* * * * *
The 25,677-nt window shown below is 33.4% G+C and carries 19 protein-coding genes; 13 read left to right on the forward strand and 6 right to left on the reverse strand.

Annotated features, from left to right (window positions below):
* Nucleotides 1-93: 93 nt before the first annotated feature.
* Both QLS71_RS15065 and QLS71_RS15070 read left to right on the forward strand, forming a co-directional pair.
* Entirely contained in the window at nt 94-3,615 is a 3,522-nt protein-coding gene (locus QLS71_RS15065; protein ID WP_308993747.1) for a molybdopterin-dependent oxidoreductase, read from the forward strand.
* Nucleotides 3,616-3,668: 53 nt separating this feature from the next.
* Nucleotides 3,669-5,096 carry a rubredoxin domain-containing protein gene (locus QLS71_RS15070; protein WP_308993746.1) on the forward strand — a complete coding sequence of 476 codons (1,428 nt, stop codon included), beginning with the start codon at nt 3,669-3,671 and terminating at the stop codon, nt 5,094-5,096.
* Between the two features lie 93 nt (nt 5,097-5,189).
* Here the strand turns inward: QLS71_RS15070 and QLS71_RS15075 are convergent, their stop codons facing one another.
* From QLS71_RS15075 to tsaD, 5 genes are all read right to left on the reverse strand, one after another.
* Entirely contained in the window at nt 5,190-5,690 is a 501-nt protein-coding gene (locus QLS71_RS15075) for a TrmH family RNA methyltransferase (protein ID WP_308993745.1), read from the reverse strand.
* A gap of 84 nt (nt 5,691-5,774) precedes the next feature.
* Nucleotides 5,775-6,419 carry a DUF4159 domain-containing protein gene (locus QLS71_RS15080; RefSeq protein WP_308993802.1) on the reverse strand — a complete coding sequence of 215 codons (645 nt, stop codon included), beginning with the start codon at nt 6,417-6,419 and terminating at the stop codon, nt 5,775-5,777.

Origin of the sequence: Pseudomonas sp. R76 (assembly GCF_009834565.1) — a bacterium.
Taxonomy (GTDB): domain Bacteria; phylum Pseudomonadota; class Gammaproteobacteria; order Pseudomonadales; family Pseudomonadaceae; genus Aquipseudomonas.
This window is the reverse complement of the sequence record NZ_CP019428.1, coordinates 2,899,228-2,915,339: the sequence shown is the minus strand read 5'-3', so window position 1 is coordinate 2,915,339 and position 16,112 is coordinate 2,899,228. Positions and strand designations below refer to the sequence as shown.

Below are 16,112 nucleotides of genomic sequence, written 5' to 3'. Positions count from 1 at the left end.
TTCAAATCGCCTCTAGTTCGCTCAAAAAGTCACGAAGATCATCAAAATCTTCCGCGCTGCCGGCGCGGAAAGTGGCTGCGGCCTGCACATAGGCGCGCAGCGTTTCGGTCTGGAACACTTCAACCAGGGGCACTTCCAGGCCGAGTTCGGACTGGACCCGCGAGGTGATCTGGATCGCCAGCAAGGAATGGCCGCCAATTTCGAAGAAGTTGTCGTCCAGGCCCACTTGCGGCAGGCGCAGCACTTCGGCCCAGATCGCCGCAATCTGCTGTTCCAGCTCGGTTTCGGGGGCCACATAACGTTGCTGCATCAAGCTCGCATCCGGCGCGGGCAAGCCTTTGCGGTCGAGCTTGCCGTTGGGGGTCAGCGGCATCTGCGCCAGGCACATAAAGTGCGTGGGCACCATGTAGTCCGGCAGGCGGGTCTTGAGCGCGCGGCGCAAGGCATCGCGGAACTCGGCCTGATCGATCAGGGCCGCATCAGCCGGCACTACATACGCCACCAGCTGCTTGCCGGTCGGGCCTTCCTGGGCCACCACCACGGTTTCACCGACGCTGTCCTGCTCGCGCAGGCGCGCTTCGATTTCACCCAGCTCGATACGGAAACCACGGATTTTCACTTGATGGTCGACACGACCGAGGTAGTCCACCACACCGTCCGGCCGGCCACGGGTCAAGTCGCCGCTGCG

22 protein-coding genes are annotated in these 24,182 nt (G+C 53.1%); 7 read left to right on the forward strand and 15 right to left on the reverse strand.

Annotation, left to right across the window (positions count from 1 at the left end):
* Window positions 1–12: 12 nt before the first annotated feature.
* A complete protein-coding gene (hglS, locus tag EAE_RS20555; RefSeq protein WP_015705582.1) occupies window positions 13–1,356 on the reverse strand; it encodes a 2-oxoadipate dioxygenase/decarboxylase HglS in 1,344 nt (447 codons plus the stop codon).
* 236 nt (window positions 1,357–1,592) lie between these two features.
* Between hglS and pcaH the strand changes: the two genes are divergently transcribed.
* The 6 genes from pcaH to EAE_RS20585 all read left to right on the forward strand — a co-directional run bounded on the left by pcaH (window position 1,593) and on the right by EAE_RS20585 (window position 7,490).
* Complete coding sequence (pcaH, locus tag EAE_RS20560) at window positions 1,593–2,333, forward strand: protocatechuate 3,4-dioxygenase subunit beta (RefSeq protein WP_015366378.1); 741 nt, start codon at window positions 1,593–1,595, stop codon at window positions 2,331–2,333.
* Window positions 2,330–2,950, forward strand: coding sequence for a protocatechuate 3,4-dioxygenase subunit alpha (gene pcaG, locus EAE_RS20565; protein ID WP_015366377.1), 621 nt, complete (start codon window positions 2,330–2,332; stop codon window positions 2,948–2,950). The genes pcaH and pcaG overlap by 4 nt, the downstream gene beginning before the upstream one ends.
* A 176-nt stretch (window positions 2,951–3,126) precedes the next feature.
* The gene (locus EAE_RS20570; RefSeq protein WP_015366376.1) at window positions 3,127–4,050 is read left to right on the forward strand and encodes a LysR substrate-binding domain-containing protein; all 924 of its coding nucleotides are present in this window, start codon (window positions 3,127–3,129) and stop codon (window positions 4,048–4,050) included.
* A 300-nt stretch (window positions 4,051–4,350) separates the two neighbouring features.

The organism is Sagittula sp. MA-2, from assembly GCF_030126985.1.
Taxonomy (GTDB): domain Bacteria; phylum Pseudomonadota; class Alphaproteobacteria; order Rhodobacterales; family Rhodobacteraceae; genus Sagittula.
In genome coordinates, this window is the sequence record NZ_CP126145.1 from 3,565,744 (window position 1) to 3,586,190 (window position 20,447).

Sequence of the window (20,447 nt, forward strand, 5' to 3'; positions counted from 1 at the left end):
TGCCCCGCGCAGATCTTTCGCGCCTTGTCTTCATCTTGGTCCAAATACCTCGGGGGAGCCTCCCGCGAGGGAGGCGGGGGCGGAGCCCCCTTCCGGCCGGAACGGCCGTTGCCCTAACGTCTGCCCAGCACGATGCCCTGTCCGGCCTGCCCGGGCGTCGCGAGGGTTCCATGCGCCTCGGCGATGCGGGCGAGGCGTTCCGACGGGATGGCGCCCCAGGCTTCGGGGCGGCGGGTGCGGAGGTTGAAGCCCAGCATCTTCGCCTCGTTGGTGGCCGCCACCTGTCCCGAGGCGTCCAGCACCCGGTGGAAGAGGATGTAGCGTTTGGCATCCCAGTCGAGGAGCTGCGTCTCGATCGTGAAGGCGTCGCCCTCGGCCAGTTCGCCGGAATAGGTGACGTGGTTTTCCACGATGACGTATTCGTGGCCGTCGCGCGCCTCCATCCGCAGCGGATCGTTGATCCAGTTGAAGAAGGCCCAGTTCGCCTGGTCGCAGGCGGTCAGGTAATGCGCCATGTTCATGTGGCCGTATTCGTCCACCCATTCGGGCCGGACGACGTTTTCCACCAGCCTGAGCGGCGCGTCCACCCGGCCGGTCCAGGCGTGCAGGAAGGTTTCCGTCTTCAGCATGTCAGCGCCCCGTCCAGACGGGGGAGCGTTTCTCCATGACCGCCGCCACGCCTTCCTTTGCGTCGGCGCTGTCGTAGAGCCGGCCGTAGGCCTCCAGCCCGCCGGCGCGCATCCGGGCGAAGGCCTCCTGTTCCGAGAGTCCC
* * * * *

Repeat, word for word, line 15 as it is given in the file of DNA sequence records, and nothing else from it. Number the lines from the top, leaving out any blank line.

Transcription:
Taxonomy (GTDB): domain Bacteria; phylum Pseudomonadota; class Gammaproteobacteria; order Pseudomonadales; family Pseudomonadaceae; genus Aquipseudomonas.